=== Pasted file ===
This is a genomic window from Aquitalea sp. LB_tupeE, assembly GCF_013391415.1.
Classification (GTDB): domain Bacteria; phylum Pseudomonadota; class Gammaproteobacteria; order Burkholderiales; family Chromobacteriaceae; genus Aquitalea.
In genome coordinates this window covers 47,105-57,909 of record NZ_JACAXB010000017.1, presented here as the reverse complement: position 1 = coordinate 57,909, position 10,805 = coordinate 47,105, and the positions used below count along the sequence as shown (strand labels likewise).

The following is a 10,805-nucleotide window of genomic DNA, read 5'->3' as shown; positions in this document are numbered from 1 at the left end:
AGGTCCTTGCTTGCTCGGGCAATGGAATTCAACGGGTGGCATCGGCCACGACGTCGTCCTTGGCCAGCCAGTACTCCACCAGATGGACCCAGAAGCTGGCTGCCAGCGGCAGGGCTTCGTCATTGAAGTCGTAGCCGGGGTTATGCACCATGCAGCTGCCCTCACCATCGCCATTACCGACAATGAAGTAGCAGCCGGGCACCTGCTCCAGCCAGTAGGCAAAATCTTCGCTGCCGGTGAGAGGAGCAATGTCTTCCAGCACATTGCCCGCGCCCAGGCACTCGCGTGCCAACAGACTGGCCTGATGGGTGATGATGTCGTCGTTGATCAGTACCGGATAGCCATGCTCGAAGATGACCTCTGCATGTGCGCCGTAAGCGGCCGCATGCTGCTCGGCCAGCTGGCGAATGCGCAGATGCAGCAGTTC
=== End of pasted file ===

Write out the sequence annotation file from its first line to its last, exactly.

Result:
This is a genomic window from Aquitalea sp. LB_tupeE, assembly GCF_013391415.1.
Classification (GTDB): domain Bacteria; phylum Pseudomonadota; class Gammaproteobacteria; order Burkholderiales; family Chromobacteriaceae; genus Aquitalea.
In genome coordinates this window covers 47,105-57,909 of record NZ_JACAXB010000017.1, presented here as the reverse complement: position 1 = coordinate 57,909, position 10,805 = coordinate 47,105, and the positions used below count along the sequence as shown (strand labels likewise).

The following is a 10,805-nucleotide window of genomic DNA, read 5'->3' as shown; positions in this document are numbered from 1 at the left end:
AGGTCCTTGCTTGCTCGGGCAATGGAATTCAACGGGTGGCATCGGCCACGACGTCGTCCTTGGCCAGCCAGTACTCCACCAGATGGACCCAGAAGCTGGCTGCCAGCGGCAGGGCTTCGTCATTGAAGTCGTAGCCGGGGTTATGCACCATGCAGCTGCCCTCACCATCGCCATTACCGACAATGAAGTAGCAGCCGGGCACCTGCTCCAGCCAGTAGGCAAAATCTTCGCTGCCGGTGAGAGGAGCAATGTCTTCCAGCACATTGCCCGCGCCCAGGCACTCGCGTGCCAACAGACTGGCCTGATGGGTGATGATGTCGTCGTTGATCAGTACCGGATAGCCATGCTCGAAGATGACCTCTGCATGTGCGCCGTAAGCGGCCGCATGCTGCTCGGCCAGCTGGCGAATGCGCAGATGCAGCAGTTC